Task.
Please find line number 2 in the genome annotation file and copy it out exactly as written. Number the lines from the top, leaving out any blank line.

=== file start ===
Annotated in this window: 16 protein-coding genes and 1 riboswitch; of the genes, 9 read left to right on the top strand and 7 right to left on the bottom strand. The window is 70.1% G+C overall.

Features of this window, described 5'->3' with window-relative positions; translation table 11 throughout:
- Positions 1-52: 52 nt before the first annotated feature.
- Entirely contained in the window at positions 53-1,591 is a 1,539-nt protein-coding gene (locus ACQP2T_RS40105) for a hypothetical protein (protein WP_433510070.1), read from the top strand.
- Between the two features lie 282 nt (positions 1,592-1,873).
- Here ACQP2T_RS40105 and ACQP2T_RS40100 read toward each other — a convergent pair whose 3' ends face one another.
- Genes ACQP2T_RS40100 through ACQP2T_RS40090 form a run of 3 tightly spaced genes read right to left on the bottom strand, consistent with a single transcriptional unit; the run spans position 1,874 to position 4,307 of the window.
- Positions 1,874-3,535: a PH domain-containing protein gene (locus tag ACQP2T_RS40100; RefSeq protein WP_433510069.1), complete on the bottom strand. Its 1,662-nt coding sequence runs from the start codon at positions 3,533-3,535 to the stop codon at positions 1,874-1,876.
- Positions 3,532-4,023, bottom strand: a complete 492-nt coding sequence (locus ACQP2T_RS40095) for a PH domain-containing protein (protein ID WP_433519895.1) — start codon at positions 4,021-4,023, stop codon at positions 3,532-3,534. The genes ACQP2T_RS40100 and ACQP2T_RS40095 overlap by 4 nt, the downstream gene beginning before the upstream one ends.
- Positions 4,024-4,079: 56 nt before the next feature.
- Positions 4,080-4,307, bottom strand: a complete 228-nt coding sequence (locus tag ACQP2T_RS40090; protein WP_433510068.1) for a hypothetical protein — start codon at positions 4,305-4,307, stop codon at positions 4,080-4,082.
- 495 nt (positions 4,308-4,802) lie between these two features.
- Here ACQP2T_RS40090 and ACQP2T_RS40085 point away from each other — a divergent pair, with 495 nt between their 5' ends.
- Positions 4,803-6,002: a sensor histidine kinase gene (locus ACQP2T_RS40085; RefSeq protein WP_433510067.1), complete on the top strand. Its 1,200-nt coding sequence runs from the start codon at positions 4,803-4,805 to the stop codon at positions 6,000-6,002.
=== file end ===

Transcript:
Features of this window, described 5'->3' with window-relative positions; translation table 11 throughout: